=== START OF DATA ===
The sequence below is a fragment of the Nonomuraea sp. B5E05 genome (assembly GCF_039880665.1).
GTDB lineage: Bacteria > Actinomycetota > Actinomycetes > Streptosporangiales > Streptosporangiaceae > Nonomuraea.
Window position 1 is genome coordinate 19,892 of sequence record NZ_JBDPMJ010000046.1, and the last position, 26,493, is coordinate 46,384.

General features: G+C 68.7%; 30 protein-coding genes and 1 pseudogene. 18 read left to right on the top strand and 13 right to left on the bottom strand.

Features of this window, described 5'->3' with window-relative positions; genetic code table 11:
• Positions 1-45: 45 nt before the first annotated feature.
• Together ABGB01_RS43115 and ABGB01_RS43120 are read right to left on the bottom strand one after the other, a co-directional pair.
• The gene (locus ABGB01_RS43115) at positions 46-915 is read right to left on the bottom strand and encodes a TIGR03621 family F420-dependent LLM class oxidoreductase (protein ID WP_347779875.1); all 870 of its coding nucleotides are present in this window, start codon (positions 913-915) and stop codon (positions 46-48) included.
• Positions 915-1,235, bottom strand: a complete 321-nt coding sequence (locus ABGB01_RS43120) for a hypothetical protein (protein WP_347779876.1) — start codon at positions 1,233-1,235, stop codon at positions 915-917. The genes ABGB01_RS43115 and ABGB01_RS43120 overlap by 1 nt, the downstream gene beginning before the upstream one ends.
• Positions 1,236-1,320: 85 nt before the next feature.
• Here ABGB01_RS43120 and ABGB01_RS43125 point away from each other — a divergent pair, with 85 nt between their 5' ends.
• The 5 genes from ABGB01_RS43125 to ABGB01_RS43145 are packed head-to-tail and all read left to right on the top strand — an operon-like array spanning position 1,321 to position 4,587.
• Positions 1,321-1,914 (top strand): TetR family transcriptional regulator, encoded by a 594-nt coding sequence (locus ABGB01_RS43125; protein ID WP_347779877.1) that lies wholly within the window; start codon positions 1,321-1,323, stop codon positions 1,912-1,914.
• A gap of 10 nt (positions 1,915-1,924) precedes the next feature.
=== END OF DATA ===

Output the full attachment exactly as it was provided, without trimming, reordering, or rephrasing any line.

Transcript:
The sequence below is a fragment of the Nonomuraea sp. B5E05 genome (assembly GCF_039880665.1).
GTDB lineage: Bacteria > Actinomycetota > Actinomycetes > Streptosporangiales > Streptosporangiaceae > Nonomuraea.
Window position 1 is genome coordinate 19,892 of sequence record NZ_JBDPMJ010000046.1, and the last position, 26,493, is coordinate 46,384.

General features: G+C 68.7%; 30 protein-coding genes and 1 pseudogene. 18 read left to right on the top strand and 13 right to left on the bottom strand.

Features of this window, described 5'->3' with window-relative positions; genetic code table 11:
• Positions 1-45: 45 nt before the first annotated feature.
• Together ABGB01_RS43115 and ABGB01_RS43120 are read right to left on the bottom strand one after the other, a co-directional pair.
• The gene (locus ABGB01_RS43115) at positions 46-915 is read right to left on the bottom strand and encodes a TIGR03621 family F420-dependent LLM class oxidoreductase (protein ID WP_347779875.1); all 870 of its coding nucleotides are present in this window, start codon (positions 913-915) and stop codon (positions 46-48) included.
• Positions 915-1,235, bottom strand: a complete 321-nt coding sequence (locus ABGB01_RS43120) for a hypothetical protein (protein WP_347779876.1) — start codon at positions 1,233-1,235, stop codon at positions 915-917. The genes ABGB01_RS43115 and ABGB01_RS43120 overlap by 1 nt, the downstream gene beginning before the upstream one ends.
• Positions 1,236-1,320: 85 nt before the next feature.
• Here ABGB01_RS43120 and ABGB01_RS43125 point away from each other — a divergent pair, with 85 nt between their 5' ends.
• The 5 genes from ABGB01_RS43125 to ABGB01_RS43145 are packed head-to-tail and all read left to right on the top strand — an operon-like array spanning position 1,321 to position 4,587.
• Positions 1,321-1,914 (top strand): TetR family transcriptional regulator, encoded by a 594-nt coding sequence (locus ABGB01_RS43125; protein ID WP_347779877.1) that lies wholly within the window; start codon positions 1,321-1,323, stop codon positions 1,912-1,914.
• A gap of 10 nt (positions 1,915-1,924) precedes the next feature.